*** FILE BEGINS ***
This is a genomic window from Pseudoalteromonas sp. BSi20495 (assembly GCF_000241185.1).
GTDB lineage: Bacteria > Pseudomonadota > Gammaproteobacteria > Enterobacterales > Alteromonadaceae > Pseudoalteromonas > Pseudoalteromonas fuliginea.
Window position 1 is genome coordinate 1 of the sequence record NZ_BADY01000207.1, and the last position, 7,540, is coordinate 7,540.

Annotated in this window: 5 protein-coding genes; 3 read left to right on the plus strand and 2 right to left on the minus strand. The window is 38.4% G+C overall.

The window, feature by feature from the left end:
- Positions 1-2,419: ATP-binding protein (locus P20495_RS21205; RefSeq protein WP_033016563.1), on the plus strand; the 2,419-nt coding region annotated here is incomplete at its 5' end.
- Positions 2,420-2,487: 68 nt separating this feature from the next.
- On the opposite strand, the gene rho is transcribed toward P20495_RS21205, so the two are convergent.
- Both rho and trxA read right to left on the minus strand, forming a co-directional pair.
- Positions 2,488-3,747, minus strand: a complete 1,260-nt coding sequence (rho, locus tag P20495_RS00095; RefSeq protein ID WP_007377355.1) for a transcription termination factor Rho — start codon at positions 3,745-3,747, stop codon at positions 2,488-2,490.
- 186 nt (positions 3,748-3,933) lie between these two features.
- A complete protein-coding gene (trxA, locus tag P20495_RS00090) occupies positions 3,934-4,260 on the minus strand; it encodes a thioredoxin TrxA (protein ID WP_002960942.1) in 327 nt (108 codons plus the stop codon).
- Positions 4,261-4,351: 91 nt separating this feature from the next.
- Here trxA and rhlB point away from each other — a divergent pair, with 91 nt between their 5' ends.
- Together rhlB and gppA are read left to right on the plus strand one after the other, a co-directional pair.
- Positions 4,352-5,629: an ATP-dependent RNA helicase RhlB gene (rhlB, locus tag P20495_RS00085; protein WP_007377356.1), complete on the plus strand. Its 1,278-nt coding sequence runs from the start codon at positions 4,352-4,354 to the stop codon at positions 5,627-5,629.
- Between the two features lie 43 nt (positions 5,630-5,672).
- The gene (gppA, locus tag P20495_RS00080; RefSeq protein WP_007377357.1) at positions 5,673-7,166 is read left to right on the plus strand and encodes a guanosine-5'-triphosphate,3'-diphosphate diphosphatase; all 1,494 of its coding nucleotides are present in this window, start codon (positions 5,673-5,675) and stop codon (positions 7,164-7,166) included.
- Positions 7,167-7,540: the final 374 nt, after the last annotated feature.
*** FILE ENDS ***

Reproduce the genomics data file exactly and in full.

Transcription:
This is a genomic window from Pseudoalteromonas sp. BSi20495 (assembly GCF_000241185.1).
GTDB lineage: Bacteria > Pseudomonadota > Gammaproteobacteria > Enterobacterales > Alteromonadaceae > Pseudoalteromonas > Pseudoalteromonas fuliginea.
Window position 1 is genome coordinate 1 of the sequence record NZ_BADY01000207.1, and the last position, 7,540, is coordinate 7,540.

Annotated in this window: 5 protein-coding genes; 3 read left to right on the plus strand and 2 right to left on the minus strand. The window is 38.4% G+C overall.

The window, feature by feature from the left end:
- Positions 1-2,419: ATP-binding protein (locus P20495_RS21205; RefSeq protein WP_033016563.1), on the plus strand; the 2,419-nt coding region annotated here is incomplete at its 5' end.
- Positions 2,420-2,487: 68 nt separating this feature from the next.
- On the opposite strand, the gene rho is transcribed toward P20495_RS21205, so the two are convergent.
- Both rho and trxA read right to left on the minus strand, forming a co-directional pair.
- Positions 2,488-3,747, minus strand: a complete 1,260-nt coding sequence (rho, locus tag P20495_RS00095; RefSeq protein ID WP_007377355.1) for a transcription termination factor Rho — start codon at positions 3,745-3,747, stop codon at positions 2,488-2,490.
- 186 nt (positions 3,748-3,933) lie between these two features.
- A complete protein-coding gene (trxA, locus tag P20495_RS00090) occupies positions 3,934-4,260 on the minus strand; it encodes a thioredoxin TrxA (protein ID WP_002960942.1) in 327 nt (108 codons plus the stop codon).
- Positions 4,261-4,351: 91 nt separating this feature from the next.
- Here trxA and rhlB point away from each other — a divergent pair, with 91 nt between their 5' ends.
- Together rhlB and gppA are read left to right on the plus strand one after the other, a co-directional pair.
- Positions 4,352-5,629: an ATP-dependent RNA helicase RhlB gene (rhlB, locus tag P20495_RS00085; protein WP_007377356.1), complete on the plus strand. Its 1,278-nt coding sequence runs from the start codon at positions 4,352-4,354 to the stop codon at positions 5,627-5,629.
- Between the two features lie 43 nt (positions 5,630-5,672).
- The gene (gppA, locus tag P20495_RS00080; RefSeq protein WP_007377357.1) at positions 5,673-7,166 is read left to right on the plus strand and encodes a guanosine-5'-triphosphate,3'-diphosphate diphosphatase; all 1,494 of its coding nucleotides are present in this window, start codon (positions 5,673-5,675) and stop codon (positions 7,164-7,166) included.
- Positions 7,167-7,540: the final 374 nt, after the last annotated feature.